A Price to Pay for Adult Neurogenesis

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Science  09 May 2014:
Vol. 344, Issue 6184, pp. 594-595
DOI: 10.1126/science.1254236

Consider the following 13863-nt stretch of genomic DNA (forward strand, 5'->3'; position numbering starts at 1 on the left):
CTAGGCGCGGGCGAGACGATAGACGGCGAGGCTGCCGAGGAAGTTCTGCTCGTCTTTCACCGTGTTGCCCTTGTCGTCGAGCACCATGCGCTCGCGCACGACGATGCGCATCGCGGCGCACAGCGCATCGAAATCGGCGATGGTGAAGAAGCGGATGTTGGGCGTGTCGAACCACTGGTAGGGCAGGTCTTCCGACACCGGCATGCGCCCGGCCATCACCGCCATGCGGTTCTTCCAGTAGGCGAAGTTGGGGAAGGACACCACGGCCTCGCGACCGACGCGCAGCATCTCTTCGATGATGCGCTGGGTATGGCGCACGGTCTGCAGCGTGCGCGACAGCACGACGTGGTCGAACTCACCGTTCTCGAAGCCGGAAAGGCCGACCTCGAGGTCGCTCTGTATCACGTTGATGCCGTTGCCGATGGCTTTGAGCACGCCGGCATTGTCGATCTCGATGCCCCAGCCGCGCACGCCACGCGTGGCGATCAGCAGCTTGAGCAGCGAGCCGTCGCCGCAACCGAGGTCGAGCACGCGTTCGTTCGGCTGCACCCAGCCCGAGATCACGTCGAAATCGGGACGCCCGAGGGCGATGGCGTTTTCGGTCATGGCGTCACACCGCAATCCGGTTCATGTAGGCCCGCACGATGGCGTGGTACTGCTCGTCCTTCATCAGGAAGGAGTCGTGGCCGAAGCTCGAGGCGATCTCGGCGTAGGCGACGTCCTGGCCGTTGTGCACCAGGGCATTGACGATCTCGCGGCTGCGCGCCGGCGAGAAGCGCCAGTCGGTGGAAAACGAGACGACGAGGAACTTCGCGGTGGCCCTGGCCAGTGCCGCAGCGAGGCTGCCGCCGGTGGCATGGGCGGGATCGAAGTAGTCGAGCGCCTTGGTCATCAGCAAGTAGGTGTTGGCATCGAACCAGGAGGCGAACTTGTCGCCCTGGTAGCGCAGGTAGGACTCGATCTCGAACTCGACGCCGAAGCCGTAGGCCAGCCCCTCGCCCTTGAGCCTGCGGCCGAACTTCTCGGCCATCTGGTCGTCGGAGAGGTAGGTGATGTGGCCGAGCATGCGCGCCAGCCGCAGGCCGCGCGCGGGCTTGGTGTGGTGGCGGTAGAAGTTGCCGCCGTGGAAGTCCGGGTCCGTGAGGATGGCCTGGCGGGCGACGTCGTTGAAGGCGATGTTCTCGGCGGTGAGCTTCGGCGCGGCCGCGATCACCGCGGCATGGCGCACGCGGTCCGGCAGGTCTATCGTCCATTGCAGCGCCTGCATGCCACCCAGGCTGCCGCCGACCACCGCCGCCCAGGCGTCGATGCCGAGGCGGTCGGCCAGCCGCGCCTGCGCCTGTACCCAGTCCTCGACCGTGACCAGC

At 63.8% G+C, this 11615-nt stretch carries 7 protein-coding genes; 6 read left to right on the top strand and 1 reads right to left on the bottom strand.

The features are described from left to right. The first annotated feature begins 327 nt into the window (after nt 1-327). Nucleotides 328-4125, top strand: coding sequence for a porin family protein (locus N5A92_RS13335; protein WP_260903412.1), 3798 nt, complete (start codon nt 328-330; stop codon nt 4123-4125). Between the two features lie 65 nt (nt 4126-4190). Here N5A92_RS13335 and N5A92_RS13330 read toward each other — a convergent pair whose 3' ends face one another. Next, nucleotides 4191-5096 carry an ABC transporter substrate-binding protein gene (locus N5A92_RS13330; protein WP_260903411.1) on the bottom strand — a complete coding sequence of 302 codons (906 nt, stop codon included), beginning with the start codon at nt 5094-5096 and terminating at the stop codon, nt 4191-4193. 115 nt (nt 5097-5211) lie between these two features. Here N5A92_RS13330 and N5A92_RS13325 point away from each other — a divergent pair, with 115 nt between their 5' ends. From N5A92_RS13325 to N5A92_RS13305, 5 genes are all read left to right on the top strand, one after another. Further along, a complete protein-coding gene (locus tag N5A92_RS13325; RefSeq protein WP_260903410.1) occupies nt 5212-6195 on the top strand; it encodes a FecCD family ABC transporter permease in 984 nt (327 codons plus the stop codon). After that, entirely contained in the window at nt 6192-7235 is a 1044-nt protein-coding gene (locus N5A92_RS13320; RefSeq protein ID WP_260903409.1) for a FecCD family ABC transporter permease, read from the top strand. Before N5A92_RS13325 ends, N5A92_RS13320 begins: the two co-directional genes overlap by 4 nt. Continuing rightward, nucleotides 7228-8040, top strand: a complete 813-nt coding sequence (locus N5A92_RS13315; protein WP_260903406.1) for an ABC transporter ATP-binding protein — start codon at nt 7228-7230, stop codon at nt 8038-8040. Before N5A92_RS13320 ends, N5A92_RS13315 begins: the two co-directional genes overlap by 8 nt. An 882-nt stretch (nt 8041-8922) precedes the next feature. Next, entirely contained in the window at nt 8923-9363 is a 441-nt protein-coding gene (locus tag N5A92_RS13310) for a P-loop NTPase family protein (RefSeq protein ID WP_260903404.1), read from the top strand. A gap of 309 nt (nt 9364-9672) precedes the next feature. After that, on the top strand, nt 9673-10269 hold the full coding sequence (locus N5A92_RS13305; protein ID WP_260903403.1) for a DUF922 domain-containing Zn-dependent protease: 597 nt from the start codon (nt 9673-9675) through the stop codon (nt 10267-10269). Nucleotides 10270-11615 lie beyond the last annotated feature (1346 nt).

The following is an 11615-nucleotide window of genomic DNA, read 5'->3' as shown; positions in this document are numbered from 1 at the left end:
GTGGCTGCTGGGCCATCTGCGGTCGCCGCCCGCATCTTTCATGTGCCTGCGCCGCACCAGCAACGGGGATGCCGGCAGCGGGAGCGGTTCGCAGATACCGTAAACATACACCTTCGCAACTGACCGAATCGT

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We tend to believe that plasticity is what makes brain circuits adaptable to continuous changes in environmental demands and that greater brain plasticity should result in a better ability to cope with the surrounding world. To adapt to everyday life, animals explore, learn, and remember, and these tasks make use of various cortical structures, including the hippocampus. The dentate gyrus, part of the hippocampus, is a remarkable structure in that it is one of two areas of the adult mammalian brain, including the human brain, that continue to generate new neurons throughout postnatal life (1). It is well established that adult-born neurons integrate into preexisting neuronal networks and participate in information processing (2). Much evidence accumulated over the past decade supports the hypothesis that adult neurogenesis itself is a type of circuit plasticity required for hippocampus-dependent learning and memory recall. The work by Akers et al. on page 598 of this issue (3) now shows that adult hippocampal neurogenesis may also promote forgetting.